In VoIP, traditional telephones are replaced by the VoIP phones. Since VoIP phone is nothing but an intelligent application that supports VoIP protocols, a simple PC running a specialized application called softphone can be used as a VoIP phone. The VoIP phones connect to the Ethernet switch. An application named Call Server running on a server provides all the functionality of the telephone PBX, which is why it’s called IP PBX. All signalling and voice data are governed by TCP/IP.

As you can see, there’s not much difference in the functionality between traditional telephony and VoIP. However, everything underneath the architecture is completely different. Traditional telephony uses tip and ring, POTS (Plain Old Telephone Service), T-1 carriers, dial plan etc. governed by International Telecommunications Union. VoIP uses TCP/IP as its backbone and protocols such as UDP, SIP (Session Initiation Protocol), RTP (Real-time Transport Protocol) and codecs to covert voice to digital signals.

Why change to VoIP ?

Probably the biggest reason for adopting a VoIP-based architecture is money. Instead of paying for a series of telephone lines or circuits, customers need only pay for a data connection. This is because the VoIP traffic travels in IP packets that can share the data connection. In addition, IP packets can flow to any destination connected to the Internet, and toll charges are much reduced. There are several business cases in which forklift (removing everything in favor of the new equipment) changes to telephony infrastructure are justified based on the savings in toll charges alone. VoIP architectures can pay for themselves in a relatively short period of time, giving the company a good Return on Investment, or ROI.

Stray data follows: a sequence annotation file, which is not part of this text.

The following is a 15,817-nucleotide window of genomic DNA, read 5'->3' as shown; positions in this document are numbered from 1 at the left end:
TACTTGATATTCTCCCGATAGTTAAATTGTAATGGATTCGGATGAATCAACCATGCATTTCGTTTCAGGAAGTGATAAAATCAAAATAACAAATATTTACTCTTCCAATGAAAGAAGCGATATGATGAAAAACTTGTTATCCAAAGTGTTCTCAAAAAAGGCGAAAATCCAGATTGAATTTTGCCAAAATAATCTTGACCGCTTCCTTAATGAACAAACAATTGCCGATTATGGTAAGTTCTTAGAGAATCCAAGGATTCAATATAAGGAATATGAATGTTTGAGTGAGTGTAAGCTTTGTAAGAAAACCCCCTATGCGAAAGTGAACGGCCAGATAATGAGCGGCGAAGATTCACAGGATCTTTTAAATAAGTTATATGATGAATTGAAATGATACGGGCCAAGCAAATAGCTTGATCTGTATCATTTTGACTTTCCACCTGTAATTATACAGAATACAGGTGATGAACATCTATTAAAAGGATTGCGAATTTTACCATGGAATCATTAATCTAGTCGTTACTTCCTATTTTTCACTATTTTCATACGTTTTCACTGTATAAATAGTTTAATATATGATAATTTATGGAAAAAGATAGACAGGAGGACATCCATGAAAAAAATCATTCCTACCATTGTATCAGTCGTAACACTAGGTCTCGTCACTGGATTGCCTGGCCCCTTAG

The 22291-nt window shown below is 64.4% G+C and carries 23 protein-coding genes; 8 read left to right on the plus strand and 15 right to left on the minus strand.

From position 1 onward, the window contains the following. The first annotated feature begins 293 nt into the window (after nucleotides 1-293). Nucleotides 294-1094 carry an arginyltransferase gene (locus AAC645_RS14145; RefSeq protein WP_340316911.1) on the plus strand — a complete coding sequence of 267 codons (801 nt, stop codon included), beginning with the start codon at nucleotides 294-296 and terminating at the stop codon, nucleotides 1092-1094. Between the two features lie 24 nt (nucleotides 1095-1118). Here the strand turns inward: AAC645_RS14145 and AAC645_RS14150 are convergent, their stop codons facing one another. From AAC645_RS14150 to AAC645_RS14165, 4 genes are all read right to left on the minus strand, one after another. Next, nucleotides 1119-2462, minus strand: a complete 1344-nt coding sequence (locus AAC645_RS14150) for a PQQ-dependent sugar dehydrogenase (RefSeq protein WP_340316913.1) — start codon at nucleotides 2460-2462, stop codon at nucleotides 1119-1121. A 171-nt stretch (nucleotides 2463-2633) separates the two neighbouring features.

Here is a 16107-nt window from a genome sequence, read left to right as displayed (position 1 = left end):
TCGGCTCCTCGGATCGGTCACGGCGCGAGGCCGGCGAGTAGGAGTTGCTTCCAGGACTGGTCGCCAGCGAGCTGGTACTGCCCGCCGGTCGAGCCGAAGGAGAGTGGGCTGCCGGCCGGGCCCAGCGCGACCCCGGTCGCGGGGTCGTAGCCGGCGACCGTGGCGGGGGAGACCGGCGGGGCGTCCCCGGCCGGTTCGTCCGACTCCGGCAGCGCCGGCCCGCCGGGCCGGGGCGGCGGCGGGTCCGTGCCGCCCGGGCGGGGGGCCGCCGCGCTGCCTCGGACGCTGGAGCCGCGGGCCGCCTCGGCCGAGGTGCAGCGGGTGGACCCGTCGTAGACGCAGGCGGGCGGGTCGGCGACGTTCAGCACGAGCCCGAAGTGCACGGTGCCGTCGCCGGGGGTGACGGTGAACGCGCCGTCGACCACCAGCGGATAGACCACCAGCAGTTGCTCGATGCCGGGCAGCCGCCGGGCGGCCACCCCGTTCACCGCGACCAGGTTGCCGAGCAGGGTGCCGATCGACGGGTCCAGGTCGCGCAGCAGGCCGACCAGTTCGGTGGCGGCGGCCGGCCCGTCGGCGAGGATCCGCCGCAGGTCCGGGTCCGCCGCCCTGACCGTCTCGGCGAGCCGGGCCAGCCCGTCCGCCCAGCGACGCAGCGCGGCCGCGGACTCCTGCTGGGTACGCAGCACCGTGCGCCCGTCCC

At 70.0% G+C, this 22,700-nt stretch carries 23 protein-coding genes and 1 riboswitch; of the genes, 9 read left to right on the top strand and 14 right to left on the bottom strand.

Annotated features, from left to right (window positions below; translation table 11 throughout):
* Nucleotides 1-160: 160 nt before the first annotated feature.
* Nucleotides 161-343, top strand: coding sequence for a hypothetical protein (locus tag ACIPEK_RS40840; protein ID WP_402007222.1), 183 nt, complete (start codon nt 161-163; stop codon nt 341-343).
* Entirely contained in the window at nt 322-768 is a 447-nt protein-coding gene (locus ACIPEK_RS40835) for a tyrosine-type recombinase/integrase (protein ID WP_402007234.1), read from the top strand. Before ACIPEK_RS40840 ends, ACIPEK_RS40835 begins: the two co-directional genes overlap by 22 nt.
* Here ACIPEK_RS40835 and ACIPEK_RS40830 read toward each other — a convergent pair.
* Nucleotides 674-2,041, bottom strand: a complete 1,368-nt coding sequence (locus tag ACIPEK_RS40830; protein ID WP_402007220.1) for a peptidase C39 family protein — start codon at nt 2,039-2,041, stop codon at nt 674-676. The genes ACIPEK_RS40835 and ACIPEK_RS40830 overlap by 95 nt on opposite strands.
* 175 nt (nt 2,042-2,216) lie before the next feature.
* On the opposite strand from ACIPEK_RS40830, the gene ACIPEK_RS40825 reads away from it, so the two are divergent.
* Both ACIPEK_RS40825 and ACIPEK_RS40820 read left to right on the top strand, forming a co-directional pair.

There are several other, less obvious, opportunities to save money with an IP-based VoIP
solution. Networks deploying VoIP are often called converged networks because they share the data network. Once the data network is installed, all other devices are connected to it. This actually extends to other systems such as heating and cooling systems, security, and video cameras. The impact of this change is hard to overestimate:

• Single network to support
• Single set of devices
• Single set of maintenance requirements
• Single set of employee skills
• Many “off the shelf” components
• Single cable infrastructure
• Easier moves/adds/changes

All of these lead to a lower total cost of ownership, or TCO, for the network.

Employees using the VoIP endpoints may experience greater mobility if wireless phones
are supported, but softphones and the ability to log into any phone may also increase
mobility and productivity.

Unified Communications (UC), the cousin of VoIP also presents tremendous opportunities to realize improvements through integration of applications. UC systems are built upon a VoIP core, but, unlike VoIP, the case for UC is not always made through cost savings but productivity gains. The ability to collaborate, indicate presence, and use a single platform for
email, messaging, and text can go a long way toward achieving these soft benefits.

A slice of butter

I guess you now have a I-kinda-get-the-idea feeling. Let’s listen what our buddy Jeremy has to say on VoIP.

About Deepak Devanand

Seeker of knowledge
This entry was posted in VoIP and tagged , , , , , , . Bookmark the permalink.